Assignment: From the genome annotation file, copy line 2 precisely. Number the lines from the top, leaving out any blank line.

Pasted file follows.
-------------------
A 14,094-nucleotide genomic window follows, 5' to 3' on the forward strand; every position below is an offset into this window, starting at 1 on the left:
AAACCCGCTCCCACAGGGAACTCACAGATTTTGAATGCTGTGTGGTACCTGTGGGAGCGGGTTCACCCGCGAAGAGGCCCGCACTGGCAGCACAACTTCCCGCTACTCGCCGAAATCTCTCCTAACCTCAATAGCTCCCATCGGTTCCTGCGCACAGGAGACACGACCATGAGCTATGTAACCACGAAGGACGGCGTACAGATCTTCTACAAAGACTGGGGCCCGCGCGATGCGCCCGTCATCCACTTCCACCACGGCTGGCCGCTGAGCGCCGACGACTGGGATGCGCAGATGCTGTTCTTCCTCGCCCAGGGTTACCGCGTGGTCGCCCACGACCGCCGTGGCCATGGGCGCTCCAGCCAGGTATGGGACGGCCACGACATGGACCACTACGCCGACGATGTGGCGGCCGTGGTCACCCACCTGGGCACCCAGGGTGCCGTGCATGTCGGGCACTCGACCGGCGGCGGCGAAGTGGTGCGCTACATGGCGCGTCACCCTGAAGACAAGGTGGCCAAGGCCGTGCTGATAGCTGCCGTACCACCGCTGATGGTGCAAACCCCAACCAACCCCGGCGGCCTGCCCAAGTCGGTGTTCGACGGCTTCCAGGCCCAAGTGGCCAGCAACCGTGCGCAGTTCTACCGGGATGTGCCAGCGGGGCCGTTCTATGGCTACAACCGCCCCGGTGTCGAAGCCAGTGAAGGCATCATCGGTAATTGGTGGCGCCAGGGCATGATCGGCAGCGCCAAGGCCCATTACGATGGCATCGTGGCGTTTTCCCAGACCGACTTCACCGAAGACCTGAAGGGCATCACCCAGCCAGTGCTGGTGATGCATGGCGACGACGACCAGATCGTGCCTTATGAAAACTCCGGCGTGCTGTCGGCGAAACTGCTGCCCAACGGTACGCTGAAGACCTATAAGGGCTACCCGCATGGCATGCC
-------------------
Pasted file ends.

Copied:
AAACCCGCTCCCACAGGGAACTCACAGATTTTGAATGCTGTGTGGTACCTGTGGGAGCGGGTTCACCCGCGAAGAGGCCCGCACTGGCAGCACAACTTCCCGCTACTCGCCGAAATCTCTCCTAACCTCAATAGCTCCCATCGGTTCCTGCGCACAGGAGACACGACCATGAGCTATGTAACCACGAAGGACGGCGTACAGATCTTCTACAAAGACTGGGGCCCGCGCGATGCGCCCGTCATCCACTTCCACCACGGCTGGCCGCTGAGCGCCGACGACTGGGATGCGCAGATGCTGTTCTTCCTCGCCCAGGGTTACCGCGTGGTCGCCCACGACCGCCGTGGCCATGGGCGCTCCAGCCAGGTATGGGACGGCCACGACATGGACCACTACGCCGACGATGTGGCGGCCGTGGTCACCCACCTGGGCACCCAGGGTGCCGTGCATGTCGGGCACTCGACCGGCGGCGGCGAAGTGGTGCGCTACATGGCGCGTCACCCTGAAGACAAGGTGGCCAAGGCCGTGCTGATAGCTGCCGTACCACCGCTGATGGTGCAAACCCCAACCAACCCCGGCGGCCTGCCCAAGTCGGTGTTCGACGGCTTCCAGGCCCAAGTGGCCAGCAACCGTGCGCAGTTCTACCGGGATGTGCCAGCGGGGCCGTTCTATGGCTACAACCGCCCCGGTGTCGAAGCCAGTGAAGGCATCATCGGTAATTGGTGGCGCCAGGGCATGATCGGCAGCGCCAAGGCCCATTACGATGGCATCGTGGCGTTTTCCCAGACCGACTTCACCGAAGACCTGAAGGGCATCACCCAGCCAGTGCTGGTGATGCATGGCGACGACGACCAGATCGTGCCTTATGAAAACTCCGGCGTGCTGTCGGCGAAACTGCTGCCCAACGGTACGCTGAAGACCTATAAGGGCTACCCGCATGGCATGCC